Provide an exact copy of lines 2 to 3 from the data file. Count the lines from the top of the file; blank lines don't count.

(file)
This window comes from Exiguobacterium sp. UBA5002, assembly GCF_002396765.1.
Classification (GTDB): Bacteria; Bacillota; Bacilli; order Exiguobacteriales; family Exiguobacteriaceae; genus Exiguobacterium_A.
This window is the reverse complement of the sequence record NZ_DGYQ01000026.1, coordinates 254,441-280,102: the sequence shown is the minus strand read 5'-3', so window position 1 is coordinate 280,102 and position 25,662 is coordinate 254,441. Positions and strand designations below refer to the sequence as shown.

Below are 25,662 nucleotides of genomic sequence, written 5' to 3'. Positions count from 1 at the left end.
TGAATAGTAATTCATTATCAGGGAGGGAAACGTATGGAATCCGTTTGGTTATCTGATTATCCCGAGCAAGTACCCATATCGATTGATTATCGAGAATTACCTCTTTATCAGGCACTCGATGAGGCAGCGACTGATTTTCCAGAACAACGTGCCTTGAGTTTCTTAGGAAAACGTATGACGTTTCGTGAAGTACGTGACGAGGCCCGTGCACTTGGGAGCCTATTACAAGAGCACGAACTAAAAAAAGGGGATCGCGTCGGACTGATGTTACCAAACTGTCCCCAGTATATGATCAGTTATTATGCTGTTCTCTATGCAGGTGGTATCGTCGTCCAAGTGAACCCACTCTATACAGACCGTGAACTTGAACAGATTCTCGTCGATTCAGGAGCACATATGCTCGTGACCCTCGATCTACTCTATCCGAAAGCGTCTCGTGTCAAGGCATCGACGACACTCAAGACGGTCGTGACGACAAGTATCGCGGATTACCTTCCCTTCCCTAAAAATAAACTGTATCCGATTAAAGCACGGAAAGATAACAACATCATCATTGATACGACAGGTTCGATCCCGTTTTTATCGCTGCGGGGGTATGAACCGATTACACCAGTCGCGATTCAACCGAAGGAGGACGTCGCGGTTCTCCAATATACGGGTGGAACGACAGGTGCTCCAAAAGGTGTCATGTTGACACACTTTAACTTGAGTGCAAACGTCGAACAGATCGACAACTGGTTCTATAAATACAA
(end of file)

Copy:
Classification (GTDB): Bacteria; Bacillota; Bacilli; order Exiguobacteriales; family Exiguobacteriaceae; genus Exiguobacterium_A.
This window is the reverse complement of the sequence record NZ_DGYQ01000026.1, coordinates 254,441-280,102: the sequence shown is the minus strand read 5'-3', so window position 1 is coordinate 280,102 and position 25,662 is coordinate 254,441. Positions and strand designations below refer to the sequence as shown.